The law forbids “the abuse of religious communities or their religious sites for political purposes.”
The law provides prisoners with the right to conduct religious practices and have contact with clergy. Prisoners may request a diet conforming to their religious customs.
The constitution recognizes the right of members of minority national communities, individually or collectively, to exercise, protect, develop, and express “religious particularities” (i.e., religious customs unique to their minority community); to establish religious associations with the support of the state; and to establish and maintain contacts with people and organizations outside of the country who share the same religious beliefs.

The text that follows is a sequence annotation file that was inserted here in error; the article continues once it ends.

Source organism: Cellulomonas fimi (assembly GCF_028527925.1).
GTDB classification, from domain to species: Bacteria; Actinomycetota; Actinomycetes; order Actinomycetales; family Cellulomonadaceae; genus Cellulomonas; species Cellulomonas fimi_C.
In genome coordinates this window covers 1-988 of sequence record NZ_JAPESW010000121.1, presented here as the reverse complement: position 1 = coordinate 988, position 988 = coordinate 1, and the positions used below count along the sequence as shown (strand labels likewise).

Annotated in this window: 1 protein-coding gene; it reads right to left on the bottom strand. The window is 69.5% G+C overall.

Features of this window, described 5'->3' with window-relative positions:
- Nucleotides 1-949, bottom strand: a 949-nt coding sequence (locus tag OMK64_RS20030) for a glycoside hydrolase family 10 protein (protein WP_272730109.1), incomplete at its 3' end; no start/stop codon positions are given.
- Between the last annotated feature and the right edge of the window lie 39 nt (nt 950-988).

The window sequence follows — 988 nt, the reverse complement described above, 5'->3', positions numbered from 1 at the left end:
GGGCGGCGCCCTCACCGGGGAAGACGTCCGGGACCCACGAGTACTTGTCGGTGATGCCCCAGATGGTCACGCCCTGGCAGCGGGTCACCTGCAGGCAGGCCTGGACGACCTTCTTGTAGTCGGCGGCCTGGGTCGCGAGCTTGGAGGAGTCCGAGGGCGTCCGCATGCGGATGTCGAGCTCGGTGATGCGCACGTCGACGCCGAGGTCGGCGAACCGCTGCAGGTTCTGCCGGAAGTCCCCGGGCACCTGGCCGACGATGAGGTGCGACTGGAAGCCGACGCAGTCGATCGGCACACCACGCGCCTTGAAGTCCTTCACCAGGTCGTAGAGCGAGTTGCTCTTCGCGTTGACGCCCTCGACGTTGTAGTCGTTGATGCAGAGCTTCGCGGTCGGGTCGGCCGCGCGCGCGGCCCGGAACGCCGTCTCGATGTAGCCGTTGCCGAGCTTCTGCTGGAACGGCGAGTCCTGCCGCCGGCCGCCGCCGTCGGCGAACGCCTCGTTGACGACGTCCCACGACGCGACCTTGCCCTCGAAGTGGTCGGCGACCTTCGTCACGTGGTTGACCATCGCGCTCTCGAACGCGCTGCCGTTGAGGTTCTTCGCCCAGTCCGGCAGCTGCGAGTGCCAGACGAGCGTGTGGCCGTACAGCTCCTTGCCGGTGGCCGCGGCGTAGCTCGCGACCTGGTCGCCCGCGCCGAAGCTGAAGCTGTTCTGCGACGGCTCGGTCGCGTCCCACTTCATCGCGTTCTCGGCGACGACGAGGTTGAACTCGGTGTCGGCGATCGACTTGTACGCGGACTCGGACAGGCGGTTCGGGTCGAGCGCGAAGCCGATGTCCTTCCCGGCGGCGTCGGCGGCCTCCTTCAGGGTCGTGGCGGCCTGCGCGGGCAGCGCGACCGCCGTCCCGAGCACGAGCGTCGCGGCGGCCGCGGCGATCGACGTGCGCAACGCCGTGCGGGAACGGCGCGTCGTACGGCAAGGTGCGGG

By law religion is not taught in public primary or secondary schools.
The law prohibits discrimination, including on religious grounds. Offenses are punishable by a prison term from six months to five years.
The constitution exempts conscientious objectors from military service. Alternative service is not required.
The constitution prohibits the operation of organizations that instigate religious hatred and intolerance, and stipulates courts may block the dissemination of information and ideas via public media to prevent propagation of religious hatred or discrimination.